6. Since the success of the working men’s movement in each country cannot be secured but by the power of union and combination, while, on the other hand, the usefulness of the International General Council must greatly depend on the circumstances whether it has to deal with a few national centres of working men’s associations, or with a great number of small and disconnected local societies; the members of the International Association shall use their utmost efforts to combine the disconnected working men’s societies of their respective countries into national bodies, represented by central national organs. It is self-understood, however, that the appliance of this rule will depend upon the peculiar laws of each country, and that, apart from legal obstacles, no independent local society shall be precluded from directly corresponding with the General Council.
7. The various branches and sections shall, at their places of abode, and as far as their influence may extend, take the initiative not only in all matters tending to the general progressive improvement of public life but also in the foundation of productive associations and other. institutions useful to the working class. The General Council shall encourage them in every, possible manner.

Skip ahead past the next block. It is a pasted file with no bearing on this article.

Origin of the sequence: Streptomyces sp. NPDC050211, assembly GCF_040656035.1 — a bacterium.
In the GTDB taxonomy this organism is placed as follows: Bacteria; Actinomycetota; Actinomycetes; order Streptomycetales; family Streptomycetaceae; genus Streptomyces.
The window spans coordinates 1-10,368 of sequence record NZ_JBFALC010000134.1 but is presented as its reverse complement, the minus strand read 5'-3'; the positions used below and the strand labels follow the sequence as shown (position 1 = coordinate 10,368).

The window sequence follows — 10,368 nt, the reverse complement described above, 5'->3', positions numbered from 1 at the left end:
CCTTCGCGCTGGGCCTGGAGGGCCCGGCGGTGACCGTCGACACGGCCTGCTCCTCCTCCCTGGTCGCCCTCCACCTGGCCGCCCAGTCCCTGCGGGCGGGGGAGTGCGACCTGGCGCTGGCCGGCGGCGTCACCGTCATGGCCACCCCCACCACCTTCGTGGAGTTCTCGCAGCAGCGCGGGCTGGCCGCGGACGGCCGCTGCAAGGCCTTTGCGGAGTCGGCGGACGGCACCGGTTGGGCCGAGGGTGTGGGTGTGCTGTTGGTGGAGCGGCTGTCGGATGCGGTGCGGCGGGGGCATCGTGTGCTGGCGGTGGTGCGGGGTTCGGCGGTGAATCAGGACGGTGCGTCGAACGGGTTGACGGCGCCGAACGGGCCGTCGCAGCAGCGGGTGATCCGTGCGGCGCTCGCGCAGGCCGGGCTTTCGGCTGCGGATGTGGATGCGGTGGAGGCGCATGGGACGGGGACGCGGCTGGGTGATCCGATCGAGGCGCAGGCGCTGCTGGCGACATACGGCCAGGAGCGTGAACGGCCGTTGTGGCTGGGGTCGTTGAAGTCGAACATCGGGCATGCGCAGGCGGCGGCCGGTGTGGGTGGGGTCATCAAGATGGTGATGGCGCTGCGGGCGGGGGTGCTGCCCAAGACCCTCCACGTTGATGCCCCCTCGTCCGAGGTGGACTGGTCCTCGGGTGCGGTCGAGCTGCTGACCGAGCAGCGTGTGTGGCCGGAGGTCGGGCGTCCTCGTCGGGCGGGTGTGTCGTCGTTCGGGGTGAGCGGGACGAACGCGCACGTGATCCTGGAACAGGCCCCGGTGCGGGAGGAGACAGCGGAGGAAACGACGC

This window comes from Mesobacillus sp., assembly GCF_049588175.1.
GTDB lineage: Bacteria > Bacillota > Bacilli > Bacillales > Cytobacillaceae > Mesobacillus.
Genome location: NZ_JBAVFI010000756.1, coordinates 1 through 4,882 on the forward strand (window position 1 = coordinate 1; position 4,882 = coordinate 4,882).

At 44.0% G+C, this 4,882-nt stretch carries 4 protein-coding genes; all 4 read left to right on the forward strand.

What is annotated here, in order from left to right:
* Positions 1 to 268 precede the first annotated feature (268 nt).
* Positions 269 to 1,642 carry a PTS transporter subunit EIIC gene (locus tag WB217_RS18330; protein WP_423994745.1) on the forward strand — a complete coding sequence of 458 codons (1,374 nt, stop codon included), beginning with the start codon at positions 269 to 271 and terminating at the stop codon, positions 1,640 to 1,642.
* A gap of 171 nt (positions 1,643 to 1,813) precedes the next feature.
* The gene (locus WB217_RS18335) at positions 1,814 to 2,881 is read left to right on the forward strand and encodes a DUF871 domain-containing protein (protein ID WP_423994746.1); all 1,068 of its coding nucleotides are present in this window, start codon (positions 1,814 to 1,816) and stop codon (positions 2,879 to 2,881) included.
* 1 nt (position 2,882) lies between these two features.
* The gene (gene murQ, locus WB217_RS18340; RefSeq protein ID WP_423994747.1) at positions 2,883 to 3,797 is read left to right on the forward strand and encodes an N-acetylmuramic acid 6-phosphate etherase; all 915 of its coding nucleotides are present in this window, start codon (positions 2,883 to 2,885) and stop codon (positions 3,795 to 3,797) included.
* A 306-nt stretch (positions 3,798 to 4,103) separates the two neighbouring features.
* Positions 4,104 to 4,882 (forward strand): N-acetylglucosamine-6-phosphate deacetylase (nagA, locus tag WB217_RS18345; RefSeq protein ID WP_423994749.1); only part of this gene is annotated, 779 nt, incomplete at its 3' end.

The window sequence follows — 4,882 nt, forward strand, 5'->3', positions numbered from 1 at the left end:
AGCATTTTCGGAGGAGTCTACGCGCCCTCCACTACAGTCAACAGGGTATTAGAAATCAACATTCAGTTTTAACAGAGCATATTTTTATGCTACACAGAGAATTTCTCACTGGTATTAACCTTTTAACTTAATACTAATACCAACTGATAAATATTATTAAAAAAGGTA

8. Each member of the International Association, on removing his domicile from one country to another, will receive the fraternal support of the Associated Working Men.
9. Everybody who acknowledges and defends the principles of the International Working Men’s Association is eligible to become a member. Every branch is responsible for the integrity of the members it admits.
10. Every section or branch has the right to appoint its own corresponding secretary.
11. While united in a perpetual bond of fraternal cooperation, the working men’s societies, joining the International Association, will preserve their existent organisations intact.
12. Everything not provided for in the present Rules will be supplied by special Regulations subject to the revision of every, Congress.